Novel roles of amyloid-beta precursor protein metabolites in fragile X syndrome and autism

C. J. Westmark, D. K. Sokol, B. Maloney, D. K. Lahiri

Research output: Contribution to journalReview article

21 Scopus citations


Fragile X syndrome (FXS) is the most common form of inherited intellectual disability and is associated with up to 5% of autism cases. Several promising drugs are in preclinical testing for FXS; however, bench-to-bedside plans for the clinic are severely limited due to lack of validated biomarkers and outcome measures. Published work from our laboratories has demonstrated altered levels of amyloid-beta (Aβ) precursor protein (APP) and its metabolites in FXS and idiopathic autism. Westmark and colleagues have focused on β-secretase (amyloidogenic) processing and the accumulation of Aβ peptides in adult FXS models, whereas Lahiri and Sokol have studied α-secretase (non-amyloidogenic or anabolic) processing and altered levels of sAPPα and Aβ in pediatric autism and FXS. Thus, our groups have hypothesized a pivotal role for these Alzheimer's disease (AD)-related proteins in the neurodevelopmental disorders of FXS and autism. In this review, we discuss the contribution of APP metabolites to FXS and autism pathogenesis as well as the potential use of these metabolites as blood-based biomarkers and therapeutic targets. Our future focus is to identify key underlying mechanisms through which APP metabolites contribute to FXS and autism condition-to-disease pathology. Positive outcomes will support utilizing APP metabolites as blood-based biomarkers in clinical trials as well as testing drugs that modulate APP processing as potential disease therapeutics. Our studies to understand the role of APP metabolites in developmental conditions such as FXS and autism are a quantum leap for the neuroscience field, which has traditionally restricted any role of APP to AD and aging.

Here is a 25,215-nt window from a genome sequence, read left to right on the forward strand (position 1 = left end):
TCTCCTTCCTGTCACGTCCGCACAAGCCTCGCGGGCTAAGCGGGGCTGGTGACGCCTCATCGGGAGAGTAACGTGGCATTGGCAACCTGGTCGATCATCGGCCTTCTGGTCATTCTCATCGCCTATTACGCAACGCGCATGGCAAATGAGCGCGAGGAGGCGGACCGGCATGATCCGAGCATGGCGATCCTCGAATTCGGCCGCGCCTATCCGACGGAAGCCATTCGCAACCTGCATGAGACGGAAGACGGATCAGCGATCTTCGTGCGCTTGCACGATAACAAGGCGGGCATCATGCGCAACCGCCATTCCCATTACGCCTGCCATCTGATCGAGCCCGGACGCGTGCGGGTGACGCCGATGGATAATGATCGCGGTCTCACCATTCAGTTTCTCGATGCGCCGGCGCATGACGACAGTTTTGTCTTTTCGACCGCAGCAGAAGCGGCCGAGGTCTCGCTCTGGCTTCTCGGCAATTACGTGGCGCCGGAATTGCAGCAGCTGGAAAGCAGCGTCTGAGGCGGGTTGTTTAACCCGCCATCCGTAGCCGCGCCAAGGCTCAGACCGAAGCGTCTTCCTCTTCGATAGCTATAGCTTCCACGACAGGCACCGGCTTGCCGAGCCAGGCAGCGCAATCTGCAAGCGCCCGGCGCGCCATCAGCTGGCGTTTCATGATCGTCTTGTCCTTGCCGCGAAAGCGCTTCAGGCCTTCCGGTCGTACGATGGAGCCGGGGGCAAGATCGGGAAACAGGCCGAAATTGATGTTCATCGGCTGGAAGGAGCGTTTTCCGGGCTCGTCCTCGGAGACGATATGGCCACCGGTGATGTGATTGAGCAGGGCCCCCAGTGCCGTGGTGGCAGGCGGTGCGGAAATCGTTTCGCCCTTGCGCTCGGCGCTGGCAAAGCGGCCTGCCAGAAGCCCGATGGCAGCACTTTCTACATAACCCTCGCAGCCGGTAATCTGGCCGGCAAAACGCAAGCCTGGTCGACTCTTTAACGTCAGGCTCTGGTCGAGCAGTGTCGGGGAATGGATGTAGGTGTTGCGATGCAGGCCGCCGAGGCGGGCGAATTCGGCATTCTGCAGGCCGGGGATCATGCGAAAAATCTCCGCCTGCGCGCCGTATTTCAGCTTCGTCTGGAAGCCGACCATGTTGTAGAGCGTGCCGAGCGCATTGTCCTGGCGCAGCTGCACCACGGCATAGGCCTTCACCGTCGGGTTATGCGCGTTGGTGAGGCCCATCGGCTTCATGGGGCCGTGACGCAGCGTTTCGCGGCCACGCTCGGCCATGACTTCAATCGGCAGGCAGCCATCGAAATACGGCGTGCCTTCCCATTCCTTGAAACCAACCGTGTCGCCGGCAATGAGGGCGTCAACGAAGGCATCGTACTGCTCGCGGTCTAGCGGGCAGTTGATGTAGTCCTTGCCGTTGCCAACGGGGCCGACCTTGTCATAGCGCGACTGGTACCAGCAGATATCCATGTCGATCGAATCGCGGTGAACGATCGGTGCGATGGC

Original languageEnglish (US)
Pages (from-to)1333-1341
Number of pages9
JournalMolecular Psychiatry
Issue number10
StatePublished - Oct 1 2016

ASJC Scopus subject areas

  • Molecular Biology
  • Psychiatry and Mental health
  • Cellular and Molecular Neuroscience

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